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Sunday, December 11, 2011

Effectively Educating Gifted Students

It is a challenge for teachers to generate ways to stimulate gifted students and provide them with the resources and instruction that will allow them to test their abilities and grow intellectually. Teachers also do not have the support of additional classroom help to work with gifted students.  Many teachers use enrichment activities such as independent projects, small group investigation, academic competitions to address the needs of gifted students in the regular classroom, and may design special areas of the classroom to offer advanced learning opportunities.  Gifted students might be pulled out of their regular class for part of the day to learn at a more advanced level, much in the same way learning-disabled students are pulled out to learn at a level that is appropriate for them.

Services provided for gifted students in secondary schools usually include broaden or accelerated learning opportunities. There is a difference between the two approaches however. Broaden learning experiences takes place within the regular classroom however the curriculum is changed to accommodate a wide range of interest and learning styles. The accelerated approach allows students to take more demanding courses beyond the regular classroom. Many secondary schools offer the International Baccalaureate (IB) Program (an international program in advanced science, mathematics and foreign language studies) and/or Advanced Placement (AP) courses. Upon completion of courses in either program, students are able to take exams for college credit.  A number of schools have built a reputation on supporting and educating gifted students with exceptional programs, such as the Bronx High School of Science, and the North Carolina School for Mathematics and Science. Others have focused on giftedness in the arts.  At least fifteen states have public high schools for advanced mathematics and science and/or arts and the humanities. Many school districts have collaborative programs with area colleges and universities, where high school students are able to take college level courses. Gifted students are able to take advantage of these programs as well.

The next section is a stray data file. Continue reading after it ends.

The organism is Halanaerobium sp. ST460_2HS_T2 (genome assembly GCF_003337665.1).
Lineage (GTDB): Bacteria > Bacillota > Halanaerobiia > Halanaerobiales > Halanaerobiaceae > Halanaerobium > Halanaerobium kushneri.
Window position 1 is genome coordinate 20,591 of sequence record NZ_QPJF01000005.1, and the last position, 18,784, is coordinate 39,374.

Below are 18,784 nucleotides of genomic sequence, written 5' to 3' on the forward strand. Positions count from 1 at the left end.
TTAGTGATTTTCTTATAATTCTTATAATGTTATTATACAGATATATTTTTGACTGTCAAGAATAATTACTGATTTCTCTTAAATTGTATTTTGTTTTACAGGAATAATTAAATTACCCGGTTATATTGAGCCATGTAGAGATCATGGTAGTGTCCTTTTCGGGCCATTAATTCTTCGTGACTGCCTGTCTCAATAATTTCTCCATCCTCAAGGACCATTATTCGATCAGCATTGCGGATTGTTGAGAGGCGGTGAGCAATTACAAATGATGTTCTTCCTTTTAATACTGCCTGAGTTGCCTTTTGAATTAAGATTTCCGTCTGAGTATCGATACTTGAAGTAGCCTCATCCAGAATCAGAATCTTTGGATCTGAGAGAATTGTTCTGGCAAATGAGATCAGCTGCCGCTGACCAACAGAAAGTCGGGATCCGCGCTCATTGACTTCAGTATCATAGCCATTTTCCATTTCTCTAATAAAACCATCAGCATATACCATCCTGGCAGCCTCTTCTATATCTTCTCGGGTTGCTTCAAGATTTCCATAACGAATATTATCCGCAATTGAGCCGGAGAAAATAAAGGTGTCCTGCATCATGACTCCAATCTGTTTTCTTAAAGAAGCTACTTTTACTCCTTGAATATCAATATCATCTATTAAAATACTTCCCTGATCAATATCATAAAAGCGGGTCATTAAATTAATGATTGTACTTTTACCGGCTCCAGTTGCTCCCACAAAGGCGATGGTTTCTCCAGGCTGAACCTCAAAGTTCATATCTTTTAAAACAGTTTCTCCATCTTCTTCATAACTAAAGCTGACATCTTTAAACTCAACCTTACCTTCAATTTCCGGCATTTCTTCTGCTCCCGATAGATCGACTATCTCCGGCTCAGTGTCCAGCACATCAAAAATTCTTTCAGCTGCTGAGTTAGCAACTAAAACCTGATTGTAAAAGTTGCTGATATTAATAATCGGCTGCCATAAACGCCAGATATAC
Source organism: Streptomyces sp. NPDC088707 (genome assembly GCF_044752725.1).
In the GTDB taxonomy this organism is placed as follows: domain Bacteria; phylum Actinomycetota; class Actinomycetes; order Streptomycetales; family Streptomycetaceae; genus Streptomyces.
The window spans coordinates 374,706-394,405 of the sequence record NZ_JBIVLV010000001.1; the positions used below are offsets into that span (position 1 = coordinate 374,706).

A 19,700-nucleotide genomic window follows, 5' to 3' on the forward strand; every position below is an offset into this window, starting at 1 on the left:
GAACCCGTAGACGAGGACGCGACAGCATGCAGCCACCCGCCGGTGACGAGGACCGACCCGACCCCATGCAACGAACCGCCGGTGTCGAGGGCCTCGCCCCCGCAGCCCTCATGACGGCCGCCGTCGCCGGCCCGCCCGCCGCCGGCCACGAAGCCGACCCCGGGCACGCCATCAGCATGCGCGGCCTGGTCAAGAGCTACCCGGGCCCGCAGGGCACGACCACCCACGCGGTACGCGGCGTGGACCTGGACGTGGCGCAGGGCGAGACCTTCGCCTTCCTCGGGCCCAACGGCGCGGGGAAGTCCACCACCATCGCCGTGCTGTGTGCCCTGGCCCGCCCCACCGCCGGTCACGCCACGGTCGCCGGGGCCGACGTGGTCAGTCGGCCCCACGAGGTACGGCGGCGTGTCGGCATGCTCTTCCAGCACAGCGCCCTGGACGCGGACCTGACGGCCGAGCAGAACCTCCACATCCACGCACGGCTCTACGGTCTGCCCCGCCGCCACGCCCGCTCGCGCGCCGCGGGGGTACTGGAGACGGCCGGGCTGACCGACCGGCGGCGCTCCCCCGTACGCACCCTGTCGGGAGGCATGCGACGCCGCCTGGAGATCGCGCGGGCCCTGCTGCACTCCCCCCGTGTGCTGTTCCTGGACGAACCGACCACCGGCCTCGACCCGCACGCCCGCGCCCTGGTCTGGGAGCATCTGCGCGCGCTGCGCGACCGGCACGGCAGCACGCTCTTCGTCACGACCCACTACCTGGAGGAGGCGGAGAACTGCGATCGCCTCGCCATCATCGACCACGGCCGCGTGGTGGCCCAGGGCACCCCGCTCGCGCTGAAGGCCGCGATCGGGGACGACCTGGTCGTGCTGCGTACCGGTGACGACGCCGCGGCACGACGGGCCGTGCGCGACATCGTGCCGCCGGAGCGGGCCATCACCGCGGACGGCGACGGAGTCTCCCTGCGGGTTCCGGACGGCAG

There is concern that gifted students who accelerate and advance significantly beyond their peers will experience social problems, since they will be attending school with others who are older.  Some educators and parents believe the academic advancement is not worth the social risk.  The most commonly recommended method of educating gifted children is the same as the method for educating those with learning disabilities—inclusion. It has been proven however that acceleration is good for students despite misgivings about gifted students’ social development, and many gifted students feel completely comfortable around their older peers. 

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